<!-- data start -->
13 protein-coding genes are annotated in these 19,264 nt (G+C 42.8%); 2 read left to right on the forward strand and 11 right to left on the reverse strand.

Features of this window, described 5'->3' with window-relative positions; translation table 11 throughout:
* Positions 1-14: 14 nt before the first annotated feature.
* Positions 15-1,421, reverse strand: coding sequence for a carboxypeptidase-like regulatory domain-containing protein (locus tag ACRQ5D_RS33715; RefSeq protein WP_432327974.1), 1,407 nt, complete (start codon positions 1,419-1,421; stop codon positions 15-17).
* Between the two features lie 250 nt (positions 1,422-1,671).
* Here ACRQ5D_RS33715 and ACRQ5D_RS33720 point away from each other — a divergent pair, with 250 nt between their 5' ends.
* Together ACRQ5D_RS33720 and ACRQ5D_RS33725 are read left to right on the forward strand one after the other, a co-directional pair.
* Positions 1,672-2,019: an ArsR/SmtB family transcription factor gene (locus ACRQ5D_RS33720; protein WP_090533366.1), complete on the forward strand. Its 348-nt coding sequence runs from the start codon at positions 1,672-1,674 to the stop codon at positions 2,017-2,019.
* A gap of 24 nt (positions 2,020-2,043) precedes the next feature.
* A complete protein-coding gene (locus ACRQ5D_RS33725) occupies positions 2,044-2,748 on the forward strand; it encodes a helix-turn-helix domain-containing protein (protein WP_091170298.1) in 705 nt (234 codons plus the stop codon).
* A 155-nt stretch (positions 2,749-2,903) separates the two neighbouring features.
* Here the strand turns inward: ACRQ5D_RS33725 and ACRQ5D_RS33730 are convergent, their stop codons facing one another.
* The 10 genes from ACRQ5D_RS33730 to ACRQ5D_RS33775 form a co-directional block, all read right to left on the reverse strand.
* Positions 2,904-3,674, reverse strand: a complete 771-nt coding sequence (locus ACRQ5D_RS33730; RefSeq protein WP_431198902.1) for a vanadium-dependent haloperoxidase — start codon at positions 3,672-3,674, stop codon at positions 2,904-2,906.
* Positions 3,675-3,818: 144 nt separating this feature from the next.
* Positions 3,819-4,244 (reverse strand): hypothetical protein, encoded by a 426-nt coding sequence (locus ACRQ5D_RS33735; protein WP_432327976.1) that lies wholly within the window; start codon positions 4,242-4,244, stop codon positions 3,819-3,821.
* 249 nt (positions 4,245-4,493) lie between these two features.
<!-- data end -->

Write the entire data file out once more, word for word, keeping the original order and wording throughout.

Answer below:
13 protein-coding genes are annotated in these 19,264 nt (G+C 42.8%); 2 read left to right on the forward strand and 11 right to left on the reverse strand.

Features of this window, described 5'->3' with window-relative positions; translation table 11 throughout:
* Positions 1-14: 14 nt before the first annotated feature.
* Positions 15-1,421, reverse strand: coding sequence for a carboxypeptidase-like regulatory domain-containing protein (locus tag ACRQ5D_RS33715; RefSeq protein WP_432327974.1), 1,407 nt, complete (start codon positions 1,419-1,421; stop codon positions 15-17).
* Between the two features lie 250 nt (positions 1,422-1,671).
* Here ACRQ5D_RS33715 and ACRQ5D_RS33720 point away from each other — a divergent pair, with 250 nt between their 5' ends.
* Together ACRQ5D_RS33720 and ACRQ5D_RS33725 are read left to right on the forward strand one after the other, a co-directional pair.
* Positions 1,672-2,019: an ArsR/SmtB family transcription factor gene (locus ACRQ5D_RS33720; protein WP_090533366.1), complete on the forward strand. Its 348-nt coding sequence runs from the start codon at positions 1,672-1,674 to the stop codon at positions 2,017-2,019.
* A gap of 24 nt (positions 2,020-2,043) precedes the next feature.
* A complete protein-coding gene (locus ACRQ5D_RS33725) occupies positions 2,044-2,748 on the forward strand; it encodes a helix-turn-helix domain-containing protein (protein WP_091170298.1) in 705 nt (234 codons plus the stop codon).
* A 155-nt stretch (positions 2,749-2,903) separates the two neighbouring features.
* Here the strand turns inward: ACRQ5D_RS33725 and ACRQ5D_RS33730 are convergent, their stop codons facing one another.
* The 10 genes from ACRQ5D_RS33730 to ACRQ5D_RS33775 form a co-directional block, all read right to left on the reverse strand.
* Positions 2,904-3,674, reverse strand: a complete 771-nt coding sequence (locus ACRQ5D_RS33730; RefSeq protein WP_431198902.1) for a vanadium-dependent haloperoxidase — start codon at positions 3,672-3,674, stop codon at positions 2,904-2,906.
* Positions 3,675-3,818: 144 nt separating this feature from the next.
* Positions 3,819-4,244 (reverse strand): hypothetical protein, encoded by a 426-nt coding sequence (locus ACRQ5D_RS33735; protein WP_432327976.1) that lies wholly within the window; start codon positions 4,242-4,244, stop codon positions 3,819-3,821.
* 249 nt (positions 4,245-4,493) lie between these two features.